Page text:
August 22, 2008

Welcome to AIArchitect’s Second Fantasy Architecture Theme Issue
We are pleased to bring you this end-of-summer treat: Welcome to the second Fantasy Architecture episode of AIArchitect. When we called for entries earlier this summer, we left the definition of “fantasy architecture” purposely vague and kicked backed to enjoy the interpretations. We were far from disappointed and thank everyone who sent in their work. We hope you have as much fun looking at this end-of-summer interlude as we had putting it together. We would love to hear what you think. More theme issues? Other themes to suggest? Tell us what you would like to see—real or imagined.

A place for waiting for the end
As was the case last year, we were equally moved by Lewis Wadsworth’s word pictures and his drawings. His essay is contained within in its entirety.

... the site (this is where to build, this is what can be put here) ... the client (this is what they want, in exactly this shade of this tint of this) ... the crass economics (this is what can be put here ... this is where the not-a-cent-more money can be spent) ... even the vagaries of formal operations (this is the shape ... this is what the style/procedure/computer-program says happens here, as if it matters) ...

Arctic Special Warfare Training Center
Sited near Valdez, Alaska, this master’s thesis project looks at the experiential nature of an arctic combat training facility, explains Tyson Dorman, Assoc. AIA. A Navy veteran himself, Dorman blends 3D hexagonal crystal forms with stealth technologies—group dihedral forms and re-entrant triangles—and oil-rig anchoring to create a cold-weather facility for underwater special operations training.

Isolating Architecture: Biotech Research Facility
An isolated limestone quarry lurking in the jungle depths of Southeast Asia could serve as a haven where scientists can work unimpeded and without distraction from the business and noise of the “real” world, posits Scott Deloache, AIA, who conceived of the biotechnical research facility for his graduate thesis project. The facility’s isolation offers the researchers a place in which they can coalesce their thoughts and focus their research. In this realm, Nature serves as the inspiration and is reflected in this unconventional approach to architecture with hopes of stimulating its users, the architect notes in the project description.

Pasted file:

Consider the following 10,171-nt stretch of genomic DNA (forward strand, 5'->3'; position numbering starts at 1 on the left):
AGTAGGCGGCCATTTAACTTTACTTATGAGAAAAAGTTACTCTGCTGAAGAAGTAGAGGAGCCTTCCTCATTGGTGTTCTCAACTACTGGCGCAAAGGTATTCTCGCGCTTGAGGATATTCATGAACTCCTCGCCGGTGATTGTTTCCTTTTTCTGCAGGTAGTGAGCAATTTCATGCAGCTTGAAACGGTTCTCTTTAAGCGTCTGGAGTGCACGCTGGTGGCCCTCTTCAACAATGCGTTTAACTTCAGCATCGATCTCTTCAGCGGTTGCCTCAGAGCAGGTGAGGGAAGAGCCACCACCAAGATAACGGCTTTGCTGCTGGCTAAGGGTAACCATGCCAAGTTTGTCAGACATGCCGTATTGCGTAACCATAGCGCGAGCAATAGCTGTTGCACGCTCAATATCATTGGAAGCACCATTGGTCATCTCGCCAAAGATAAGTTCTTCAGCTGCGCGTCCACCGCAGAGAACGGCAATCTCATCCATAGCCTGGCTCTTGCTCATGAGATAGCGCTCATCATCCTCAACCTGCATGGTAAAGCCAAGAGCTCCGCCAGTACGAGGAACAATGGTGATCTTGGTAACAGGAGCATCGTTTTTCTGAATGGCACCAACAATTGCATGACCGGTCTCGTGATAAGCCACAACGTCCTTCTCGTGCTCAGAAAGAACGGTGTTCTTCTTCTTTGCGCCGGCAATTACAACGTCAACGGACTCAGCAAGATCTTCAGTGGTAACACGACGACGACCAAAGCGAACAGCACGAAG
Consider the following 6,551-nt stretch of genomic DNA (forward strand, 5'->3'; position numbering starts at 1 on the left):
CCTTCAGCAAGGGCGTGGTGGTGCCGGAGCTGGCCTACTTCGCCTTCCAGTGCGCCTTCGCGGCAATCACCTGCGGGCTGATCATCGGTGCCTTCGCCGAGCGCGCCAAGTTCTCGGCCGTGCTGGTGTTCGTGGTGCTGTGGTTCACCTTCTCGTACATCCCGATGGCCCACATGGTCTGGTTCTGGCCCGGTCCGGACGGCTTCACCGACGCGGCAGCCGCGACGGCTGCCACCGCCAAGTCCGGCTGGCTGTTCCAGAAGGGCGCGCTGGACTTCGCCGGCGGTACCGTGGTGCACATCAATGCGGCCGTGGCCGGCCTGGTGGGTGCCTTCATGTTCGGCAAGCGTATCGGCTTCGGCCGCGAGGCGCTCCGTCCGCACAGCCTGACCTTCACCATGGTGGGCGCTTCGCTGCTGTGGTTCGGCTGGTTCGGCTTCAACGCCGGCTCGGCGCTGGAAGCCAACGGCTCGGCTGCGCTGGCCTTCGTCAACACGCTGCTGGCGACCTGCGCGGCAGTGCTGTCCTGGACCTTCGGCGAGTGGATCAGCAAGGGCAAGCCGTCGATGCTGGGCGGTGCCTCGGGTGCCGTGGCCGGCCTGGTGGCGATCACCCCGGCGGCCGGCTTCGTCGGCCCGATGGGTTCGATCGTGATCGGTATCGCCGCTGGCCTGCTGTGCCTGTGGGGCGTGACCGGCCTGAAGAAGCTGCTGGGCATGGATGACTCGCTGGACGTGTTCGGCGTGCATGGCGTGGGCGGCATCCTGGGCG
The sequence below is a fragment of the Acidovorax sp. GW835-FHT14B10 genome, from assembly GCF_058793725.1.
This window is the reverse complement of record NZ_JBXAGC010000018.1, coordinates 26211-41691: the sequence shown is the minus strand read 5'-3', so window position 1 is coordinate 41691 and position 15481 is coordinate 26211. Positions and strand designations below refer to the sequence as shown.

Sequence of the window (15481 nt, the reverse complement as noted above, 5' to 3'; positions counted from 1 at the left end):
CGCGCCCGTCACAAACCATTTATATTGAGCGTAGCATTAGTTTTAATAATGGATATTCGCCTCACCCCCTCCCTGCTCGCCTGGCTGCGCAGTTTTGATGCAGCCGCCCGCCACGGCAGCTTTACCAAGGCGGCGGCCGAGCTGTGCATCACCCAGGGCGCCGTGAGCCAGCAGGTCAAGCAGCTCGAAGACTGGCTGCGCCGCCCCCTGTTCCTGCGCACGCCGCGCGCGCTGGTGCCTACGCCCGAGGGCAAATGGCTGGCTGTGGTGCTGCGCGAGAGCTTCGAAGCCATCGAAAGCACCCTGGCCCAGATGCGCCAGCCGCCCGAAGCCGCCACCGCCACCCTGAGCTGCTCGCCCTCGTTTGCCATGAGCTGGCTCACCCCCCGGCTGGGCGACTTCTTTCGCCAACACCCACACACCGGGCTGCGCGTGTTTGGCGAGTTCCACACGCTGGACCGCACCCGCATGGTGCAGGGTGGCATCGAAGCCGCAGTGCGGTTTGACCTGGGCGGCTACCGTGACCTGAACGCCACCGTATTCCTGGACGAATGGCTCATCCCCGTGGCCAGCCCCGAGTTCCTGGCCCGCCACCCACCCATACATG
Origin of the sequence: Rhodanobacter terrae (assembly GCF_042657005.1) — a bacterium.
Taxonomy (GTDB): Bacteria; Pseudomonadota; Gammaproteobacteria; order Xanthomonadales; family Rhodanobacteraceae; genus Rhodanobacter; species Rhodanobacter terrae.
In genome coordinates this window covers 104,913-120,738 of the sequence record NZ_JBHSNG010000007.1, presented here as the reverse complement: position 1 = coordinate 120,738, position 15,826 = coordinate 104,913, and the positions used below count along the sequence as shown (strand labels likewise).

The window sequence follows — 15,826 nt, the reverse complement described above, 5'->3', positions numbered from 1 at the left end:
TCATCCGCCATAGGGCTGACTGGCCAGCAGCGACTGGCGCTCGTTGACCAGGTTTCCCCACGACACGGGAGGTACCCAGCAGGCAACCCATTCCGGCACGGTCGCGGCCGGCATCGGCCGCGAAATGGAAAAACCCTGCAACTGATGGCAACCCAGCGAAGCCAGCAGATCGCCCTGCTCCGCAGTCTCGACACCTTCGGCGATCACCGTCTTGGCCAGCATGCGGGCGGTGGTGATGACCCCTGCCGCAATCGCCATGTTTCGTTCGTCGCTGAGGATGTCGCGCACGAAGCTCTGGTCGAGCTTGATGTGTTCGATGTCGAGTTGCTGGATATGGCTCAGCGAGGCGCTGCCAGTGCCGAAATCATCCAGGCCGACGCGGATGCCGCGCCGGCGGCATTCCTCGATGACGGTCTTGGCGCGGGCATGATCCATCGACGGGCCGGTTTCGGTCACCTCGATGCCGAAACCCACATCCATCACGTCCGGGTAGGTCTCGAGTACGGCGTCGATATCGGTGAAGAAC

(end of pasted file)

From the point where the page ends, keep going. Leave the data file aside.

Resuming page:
Temple of Laughter Represents Tragedy and Comedy
Randal Jay Ehm, AIA, president and CEO of Ehm Architecture Inc. in San Diego, has designed a cantilevered, cable-stayed structure called the Temple of Laughter that perhaps one day will be sited on a hillside in Hollywood, although the temple could be sited anywhere. The concept emerged from an international design competition called “The Laugh” sponsored by a group called The End that sought designs to represent laughter through a “gravity-defying” structure. Says Ehm, “The sponsor wanted the structure to defy gravity because laughter is uplifting and involves levity.”

Green in between
back to earth

Welcome to the Business Zone
This is the place for our monthly Work-on-the-Boards survey report, quarterly Housing Trends survey report, and biannual Consensus Forecast, all by AIA Chief Economist Kermit Baker, PhD, Hon. AIA. You’ll also find tips for managing the business side of your practice, as well as the weekly Kiplinger Connection.